Let me ask you a question about, you know, doing being willing to do anything and you know, putting team first and some of those things that we talked about that are part of your personality and helped you become a CEO. What do you say to somebody who says, Yeah, but I’m worried I’m, that’s my personality, but I’m worried I’m just going to get exploited. Because I’ll just say yes to everything and do all the grunt work. And I’ll never, the company will benefit for me, but I’ll never move up in my career to become a CEO. Like, how would you answer somebody who’s who’s worried about, you know, getting stuck in that in that role, and just getting taken advantage of?
I think that’s, that’s just the wrong mindset to have, with any job that you have, and how you approach your career. If you’re thinking, if you have a tendency to be worried about like, Hey, how are people going to take advantage of me? How are people going to exploit me. One, early in your career, the chances that you’re valuable enough to be taken advantage of are, are pretty slim, in my opinion.
Like, if you if you have the opportunity to just work your ass off in different areas of a company for let’s say, your first couple years, like how is that not going to be valuable to you to become a CEO? If if you never grow out of that, and it’s like, hey, it’s been five years, eight years, 10 years, and you’re still doing the same thing, then I don’t think that’s a, that’s an issue of you’ve been taken advantage of. I think that’s an issue of you haven’t figured out how to leverage your, your opportunities to get to where you want to be to eventually become a CEO.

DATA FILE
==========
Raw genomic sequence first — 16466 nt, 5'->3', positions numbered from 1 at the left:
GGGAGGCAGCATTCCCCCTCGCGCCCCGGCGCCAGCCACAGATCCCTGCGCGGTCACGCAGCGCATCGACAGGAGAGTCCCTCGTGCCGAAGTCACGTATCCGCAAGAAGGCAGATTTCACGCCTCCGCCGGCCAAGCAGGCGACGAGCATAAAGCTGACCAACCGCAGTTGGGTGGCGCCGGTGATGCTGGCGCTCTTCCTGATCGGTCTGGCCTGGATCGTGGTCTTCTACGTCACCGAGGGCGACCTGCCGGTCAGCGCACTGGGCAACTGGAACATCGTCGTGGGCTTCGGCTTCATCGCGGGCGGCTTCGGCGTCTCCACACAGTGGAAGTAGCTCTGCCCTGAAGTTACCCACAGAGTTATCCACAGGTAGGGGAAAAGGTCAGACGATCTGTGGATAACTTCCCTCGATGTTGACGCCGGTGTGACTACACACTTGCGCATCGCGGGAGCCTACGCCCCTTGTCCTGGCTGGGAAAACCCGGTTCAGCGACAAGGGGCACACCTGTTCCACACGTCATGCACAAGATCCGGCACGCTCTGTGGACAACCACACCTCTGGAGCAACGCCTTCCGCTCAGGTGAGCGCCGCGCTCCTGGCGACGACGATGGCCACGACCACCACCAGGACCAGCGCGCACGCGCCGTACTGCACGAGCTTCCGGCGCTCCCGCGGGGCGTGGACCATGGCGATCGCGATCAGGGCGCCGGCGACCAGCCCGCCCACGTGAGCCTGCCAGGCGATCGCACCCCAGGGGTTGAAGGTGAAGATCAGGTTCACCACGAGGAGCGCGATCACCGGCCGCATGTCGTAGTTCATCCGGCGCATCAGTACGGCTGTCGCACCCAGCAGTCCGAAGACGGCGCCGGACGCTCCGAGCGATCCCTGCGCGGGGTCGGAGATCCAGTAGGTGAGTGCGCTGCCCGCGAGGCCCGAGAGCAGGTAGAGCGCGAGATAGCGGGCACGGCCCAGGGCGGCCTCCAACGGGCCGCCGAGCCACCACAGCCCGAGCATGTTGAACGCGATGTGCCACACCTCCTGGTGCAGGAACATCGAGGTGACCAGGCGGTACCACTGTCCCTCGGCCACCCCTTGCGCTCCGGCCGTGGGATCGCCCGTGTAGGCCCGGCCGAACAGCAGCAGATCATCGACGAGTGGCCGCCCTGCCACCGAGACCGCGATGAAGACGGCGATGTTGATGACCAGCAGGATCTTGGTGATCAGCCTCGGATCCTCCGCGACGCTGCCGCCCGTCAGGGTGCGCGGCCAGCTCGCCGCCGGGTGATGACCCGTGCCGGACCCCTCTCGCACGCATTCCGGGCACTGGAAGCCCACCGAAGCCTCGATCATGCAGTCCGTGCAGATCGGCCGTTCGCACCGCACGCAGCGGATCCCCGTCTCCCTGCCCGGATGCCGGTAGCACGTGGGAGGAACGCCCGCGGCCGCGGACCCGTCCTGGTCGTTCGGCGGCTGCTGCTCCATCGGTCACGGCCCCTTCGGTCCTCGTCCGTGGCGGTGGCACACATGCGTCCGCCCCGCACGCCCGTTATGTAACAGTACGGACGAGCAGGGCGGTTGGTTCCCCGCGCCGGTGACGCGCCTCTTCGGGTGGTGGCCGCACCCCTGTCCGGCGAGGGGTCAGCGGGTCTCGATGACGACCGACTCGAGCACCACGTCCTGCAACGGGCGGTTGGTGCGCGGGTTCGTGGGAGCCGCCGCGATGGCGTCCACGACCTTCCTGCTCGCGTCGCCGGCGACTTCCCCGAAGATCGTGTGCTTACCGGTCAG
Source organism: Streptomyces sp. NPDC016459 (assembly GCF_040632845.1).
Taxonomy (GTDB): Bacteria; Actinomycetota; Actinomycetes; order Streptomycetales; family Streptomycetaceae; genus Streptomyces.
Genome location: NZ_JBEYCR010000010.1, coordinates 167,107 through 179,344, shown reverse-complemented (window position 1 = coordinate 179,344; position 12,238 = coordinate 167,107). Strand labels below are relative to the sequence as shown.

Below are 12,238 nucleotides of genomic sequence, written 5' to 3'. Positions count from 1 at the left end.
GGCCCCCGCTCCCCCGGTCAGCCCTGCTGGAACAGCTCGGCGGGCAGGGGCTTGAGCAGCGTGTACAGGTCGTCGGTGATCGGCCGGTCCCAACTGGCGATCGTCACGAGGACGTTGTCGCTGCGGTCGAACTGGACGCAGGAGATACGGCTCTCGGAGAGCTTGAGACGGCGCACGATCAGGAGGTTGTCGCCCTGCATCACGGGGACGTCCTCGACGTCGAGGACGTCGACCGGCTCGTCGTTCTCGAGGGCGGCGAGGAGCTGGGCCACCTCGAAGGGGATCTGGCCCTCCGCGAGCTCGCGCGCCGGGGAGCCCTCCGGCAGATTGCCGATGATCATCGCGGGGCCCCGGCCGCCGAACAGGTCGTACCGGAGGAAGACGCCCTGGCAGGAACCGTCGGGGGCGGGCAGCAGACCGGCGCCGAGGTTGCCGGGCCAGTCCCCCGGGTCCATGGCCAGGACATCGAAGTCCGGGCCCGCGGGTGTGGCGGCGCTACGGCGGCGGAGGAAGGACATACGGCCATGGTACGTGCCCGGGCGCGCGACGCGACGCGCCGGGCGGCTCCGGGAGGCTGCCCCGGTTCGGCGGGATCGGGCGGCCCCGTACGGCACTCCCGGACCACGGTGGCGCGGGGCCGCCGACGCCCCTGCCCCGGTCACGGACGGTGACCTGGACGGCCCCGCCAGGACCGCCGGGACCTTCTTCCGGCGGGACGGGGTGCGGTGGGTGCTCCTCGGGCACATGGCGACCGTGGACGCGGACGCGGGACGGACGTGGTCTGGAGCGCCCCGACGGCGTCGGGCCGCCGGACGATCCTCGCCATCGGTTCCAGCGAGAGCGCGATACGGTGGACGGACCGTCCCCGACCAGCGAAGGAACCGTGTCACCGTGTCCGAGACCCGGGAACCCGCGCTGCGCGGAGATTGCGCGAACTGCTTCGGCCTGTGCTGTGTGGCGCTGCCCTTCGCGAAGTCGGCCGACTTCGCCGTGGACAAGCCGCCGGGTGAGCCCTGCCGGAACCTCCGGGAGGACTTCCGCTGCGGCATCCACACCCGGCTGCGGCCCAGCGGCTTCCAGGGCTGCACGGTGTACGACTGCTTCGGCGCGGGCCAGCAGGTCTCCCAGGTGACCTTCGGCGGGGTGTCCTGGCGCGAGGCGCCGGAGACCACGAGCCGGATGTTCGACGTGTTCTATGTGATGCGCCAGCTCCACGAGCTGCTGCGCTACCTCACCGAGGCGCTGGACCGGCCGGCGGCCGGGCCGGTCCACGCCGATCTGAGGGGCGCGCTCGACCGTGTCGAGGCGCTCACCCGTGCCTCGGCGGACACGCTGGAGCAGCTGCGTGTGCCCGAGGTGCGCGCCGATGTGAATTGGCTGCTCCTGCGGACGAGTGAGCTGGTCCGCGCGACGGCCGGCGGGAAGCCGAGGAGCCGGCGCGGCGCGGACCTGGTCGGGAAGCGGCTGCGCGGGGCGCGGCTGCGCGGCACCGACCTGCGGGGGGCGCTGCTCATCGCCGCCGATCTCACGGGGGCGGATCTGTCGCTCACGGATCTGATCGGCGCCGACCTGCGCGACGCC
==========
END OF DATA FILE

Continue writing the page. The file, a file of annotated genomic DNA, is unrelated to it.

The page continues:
I’ve never come across somebody who, who was in that type of position early in their career that didn’t get a lot of personal growth from that, and then quickly moved into, like, more valuable positions and everything like a CEO. Like, I think because of what you said, it’s, um, there’s so few people that I think do it well, so that if you do it, you’re going to be valuable to the company.
Yeah, one of the challenges if people are not super assertive, I have seen this a handful of times, where if you really are just awesome, and you’ll do whatever needs to be done, and you make yourself indispensable on a series of, you know, tasks or functions that are like maybe relatively low value entry level tasks, right, right. You’re really good, you make yourself indispensable at those. And then you kind of wait and you’re like, well, I’m really good at those. I’m waiting for them to give me a higher leverage a higher value task.
And often, if you’re indispensable, they’ll be like, well, I don’t want to lose you on this stuff. And so it’s kind of on you to say, Okay, I become indispensable here. Now, I know that I have sort of a baseline of security at this company, because I create value for them. Now, let me see if I can become indispensable at something even higher value, even higher leverage. Yeah, and let me show interest and take initiative on pursuing some other things and prove it there. And that can be a tough step to become a CEO.